In an interview with Alexey Shevchenko of Sport-express.ru, Colorado Avalanche defenseman Nikita Zadorov explains the reasons for his possible return to the KHL and discusses the results of his NHL season.
If you use this translated text in any way, please credit Sport-express.ru, Mile High Hockey and Natalia (@forgotten_night) for the translation.
“Now the leg is all right”
Alexey Shevchenko: You had to finish the season early because of a fractured ankle. Have you gained a lot of weight since then?
Nikita Zadorov: Just a little. But I haven’t been on the ice yet, and when full-blown training starts, all the excess kilograms will go away.
Shevchenko: When you got injured, you said you could’ve played if the Avalanche had made the playoffs. The club didn’t fight for the Stanley Cup after all, but were you ready?
Zadorov: I went out on the ice on April 20 and could have forced the preparation process. But by that time our club had lost the chance to get into the top eight, so there was no point in rushing the recovery.
Shevchenko: Did the leg hurt?
Zadorov: It did initially, though only because the skate pressed on the fracture site. But I worked well during the treatment period, so there was no decline in my physical form.
Shevchenko: Is there any pain now?
Zadorov: None. I’m one hundred percent ready. I’ve been jumping in the gym—everything’s good.
Shevchenko: Was that injury an accident?
Zadorov: Entirely. The play got physical at practice, I fell badly, my opponent fell onto my leg and someone else pressed him down too. I heard a crack and knew instantly it was bad. I couldn’t step on my foot at first, but just two days later I was able to walk without crutches—in a cast, though.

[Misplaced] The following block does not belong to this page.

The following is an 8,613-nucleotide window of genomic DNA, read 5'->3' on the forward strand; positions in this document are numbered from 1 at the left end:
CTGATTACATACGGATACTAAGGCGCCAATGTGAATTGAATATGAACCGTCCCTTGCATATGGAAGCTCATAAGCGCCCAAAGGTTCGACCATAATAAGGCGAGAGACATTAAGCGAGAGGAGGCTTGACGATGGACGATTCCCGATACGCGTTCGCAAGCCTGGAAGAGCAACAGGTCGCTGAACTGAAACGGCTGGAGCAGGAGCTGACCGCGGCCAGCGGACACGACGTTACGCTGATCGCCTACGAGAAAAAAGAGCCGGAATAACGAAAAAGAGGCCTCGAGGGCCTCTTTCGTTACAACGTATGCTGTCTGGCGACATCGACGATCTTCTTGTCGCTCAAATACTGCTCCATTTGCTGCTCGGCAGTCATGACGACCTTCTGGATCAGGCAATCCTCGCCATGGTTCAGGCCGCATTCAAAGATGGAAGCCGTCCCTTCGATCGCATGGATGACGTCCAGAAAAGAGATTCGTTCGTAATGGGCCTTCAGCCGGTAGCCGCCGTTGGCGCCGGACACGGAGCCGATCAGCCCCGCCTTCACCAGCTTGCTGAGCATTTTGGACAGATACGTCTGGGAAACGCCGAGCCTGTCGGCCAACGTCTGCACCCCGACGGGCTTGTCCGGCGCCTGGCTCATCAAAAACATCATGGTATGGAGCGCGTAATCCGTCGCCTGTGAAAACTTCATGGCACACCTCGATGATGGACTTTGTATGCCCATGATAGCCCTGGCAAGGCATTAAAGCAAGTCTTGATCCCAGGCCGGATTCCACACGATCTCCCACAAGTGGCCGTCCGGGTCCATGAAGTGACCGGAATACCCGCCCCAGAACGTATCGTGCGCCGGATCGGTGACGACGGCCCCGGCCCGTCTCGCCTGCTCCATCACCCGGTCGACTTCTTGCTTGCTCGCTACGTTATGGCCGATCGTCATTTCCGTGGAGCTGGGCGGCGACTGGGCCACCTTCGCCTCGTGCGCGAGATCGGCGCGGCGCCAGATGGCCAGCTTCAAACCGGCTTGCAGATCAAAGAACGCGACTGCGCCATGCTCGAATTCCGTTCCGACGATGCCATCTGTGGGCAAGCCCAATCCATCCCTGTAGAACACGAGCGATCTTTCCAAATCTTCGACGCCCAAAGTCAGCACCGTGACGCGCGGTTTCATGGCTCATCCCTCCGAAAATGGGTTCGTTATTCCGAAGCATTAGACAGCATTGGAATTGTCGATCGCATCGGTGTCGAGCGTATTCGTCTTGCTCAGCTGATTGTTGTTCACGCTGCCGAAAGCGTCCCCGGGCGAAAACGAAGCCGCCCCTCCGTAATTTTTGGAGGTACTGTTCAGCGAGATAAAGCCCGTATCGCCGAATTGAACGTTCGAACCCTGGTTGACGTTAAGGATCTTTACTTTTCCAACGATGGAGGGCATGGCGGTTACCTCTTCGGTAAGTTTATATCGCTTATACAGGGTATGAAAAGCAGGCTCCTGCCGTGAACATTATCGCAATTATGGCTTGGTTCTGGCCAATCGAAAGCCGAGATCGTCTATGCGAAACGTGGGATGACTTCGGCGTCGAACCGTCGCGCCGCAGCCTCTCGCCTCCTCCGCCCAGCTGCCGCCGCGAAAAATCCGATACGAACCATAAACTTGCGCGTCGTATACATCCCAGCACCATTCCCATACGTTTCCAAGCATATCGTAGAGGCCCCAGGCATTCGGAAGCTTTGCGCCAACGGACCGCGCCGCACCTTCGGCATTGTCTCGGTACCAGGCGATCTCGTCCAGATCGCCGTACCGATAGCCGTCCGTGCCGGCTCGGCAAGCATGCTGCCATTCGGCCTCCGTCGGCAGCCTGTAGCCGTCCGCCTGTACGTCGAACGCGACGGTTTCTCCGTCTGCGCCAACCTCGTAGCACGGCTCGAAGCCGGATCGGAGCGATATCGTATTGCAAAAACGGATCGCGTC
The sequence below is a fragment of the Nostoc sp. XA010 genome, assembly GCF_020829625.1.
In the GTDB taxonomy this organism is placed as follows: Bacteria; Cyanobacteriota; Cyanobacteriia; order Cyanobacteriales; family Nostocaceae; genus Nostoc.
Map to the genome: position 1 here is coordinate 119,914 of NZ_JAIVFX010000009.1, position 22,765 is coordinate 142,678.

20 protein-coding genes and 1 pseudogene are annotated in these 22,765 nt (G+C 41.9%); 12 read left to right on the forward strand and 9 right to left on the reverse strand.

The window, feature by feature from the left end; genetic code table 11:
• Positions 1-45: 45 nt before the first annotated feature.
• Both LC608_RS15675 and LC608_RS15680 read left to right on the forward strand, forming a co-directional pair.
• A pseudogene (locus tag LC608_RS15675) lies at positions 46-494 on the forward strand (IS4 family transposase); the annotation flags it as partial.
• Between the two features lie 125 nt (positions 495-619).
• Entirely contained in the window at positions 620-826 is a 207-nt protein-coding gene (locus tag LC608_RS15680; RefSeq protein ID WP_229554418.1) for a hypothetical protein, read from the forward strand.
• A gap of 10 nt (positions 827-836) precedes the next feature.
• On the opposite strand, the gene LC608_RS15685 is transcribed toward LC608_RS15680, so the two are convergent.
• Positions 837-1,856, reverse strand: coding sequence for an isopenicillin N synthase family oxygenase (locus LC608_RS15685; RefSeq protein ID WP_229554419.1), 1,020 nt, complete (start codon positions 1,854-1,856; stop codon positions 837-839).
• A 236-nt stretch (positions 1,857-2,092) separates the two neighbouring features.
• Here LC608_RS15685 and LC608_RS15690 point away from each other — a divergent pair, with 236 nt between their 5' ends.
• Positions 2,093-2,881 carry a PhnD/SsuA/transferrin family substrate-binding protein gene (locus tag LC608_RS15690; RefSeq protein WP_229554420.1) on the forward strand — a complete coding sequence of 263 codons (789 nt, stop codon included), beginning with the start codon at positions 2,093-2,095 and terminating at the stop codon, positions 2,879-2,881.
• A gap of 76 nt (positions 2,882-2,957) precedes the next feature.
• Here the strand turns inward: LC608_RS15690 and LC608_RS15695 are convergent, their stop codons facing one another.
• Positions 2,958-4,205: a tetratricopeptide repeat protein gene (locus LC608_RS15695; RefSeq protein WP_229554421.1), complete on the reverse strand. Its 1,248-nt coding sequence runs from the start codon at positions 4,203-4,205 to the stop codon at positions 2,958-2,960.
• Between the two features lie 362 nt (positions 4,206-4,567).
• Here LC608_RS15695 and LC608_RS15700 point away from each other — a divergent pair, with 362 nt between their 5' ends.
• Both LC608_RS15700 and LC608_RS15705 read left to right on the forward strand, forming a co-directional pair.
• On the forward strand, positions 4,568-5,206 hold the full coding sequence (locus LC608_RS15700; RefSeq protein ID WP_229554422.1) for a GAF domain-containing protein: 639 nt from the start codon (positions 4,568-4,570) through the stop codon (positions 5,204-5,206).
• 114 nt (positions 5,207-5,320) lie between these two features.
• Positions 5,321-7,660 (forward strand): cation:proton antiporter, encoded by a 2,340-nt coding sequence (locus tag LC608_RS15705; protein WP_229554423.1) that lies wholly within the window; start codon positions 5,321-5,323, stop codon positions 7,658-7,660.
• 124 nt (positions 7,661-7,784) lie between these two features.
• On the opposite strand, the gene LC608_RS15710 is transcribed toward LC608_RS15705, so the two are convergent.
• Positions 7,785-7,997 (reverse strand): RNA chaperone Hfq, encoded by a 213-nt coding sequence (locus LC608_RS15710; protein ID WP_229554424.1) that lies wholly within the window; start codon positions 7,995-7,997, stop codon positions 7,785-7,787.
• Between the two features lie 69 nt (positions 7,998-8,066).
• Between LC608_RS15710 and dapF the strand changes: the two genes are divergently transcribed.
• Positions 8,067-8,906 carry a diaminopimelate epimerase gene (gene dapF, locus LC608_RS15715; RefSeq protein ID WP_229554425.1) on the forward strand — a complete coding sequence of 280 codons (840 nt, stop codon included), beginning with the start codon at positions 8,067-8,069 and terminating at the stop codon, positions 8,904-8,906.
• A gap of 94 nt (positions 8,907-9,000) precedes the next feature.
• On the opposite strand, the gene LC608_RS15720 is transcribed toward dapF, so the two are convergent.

Shevchenko: It’s a shame that you began showing your best hockey right before the injury.
Zadorov: It was just going well for me. I had been trusted before too, but at that moment a lot in my game finally started working out. Yes, the team was losing, but I was laying myself out on the ice, doing my best. I was doing what I love most.
Shevchenko: When we met one year ago, you told me the Avalanche would definitely make the playoffs and I just giggled. My laughter turned out to be more reasonable.
Zadorov: But we started the season quite well, won on the road. Remember how we played right before the season? Six wins in six games. The home series of six consecutive losses casted a long shadow on us. We didn’t manage to get back on track after that. We did have some very good games though.
Shevchenko: What is it like to be on a team that doesn’t make the playoffs?
Zadorov: I can’t say we lost heart. Besides, there are no motivational issues in this league. Someone’s fighting for a contract, someone for more ice time. I’ll say we all wanted it and did out best, just didn’t succeed.
Shevchenko: What was lacking then?
Zadorov: Experience. And, perhaps, character. But now I can promise you that next season we’ll definitely get into the playoffs.
Zadorov: You’ll see. We have a great team gathering now, and we’re going to fight until the end. What are you expecting from me anyway? I don’t do things by halves. Besides, you follow the NHL and know that any kinds of surprises are possible there. Look at Nashville.
“I might go back to Russia”
Shevchenko: But you still don’t have a contract with Colorado.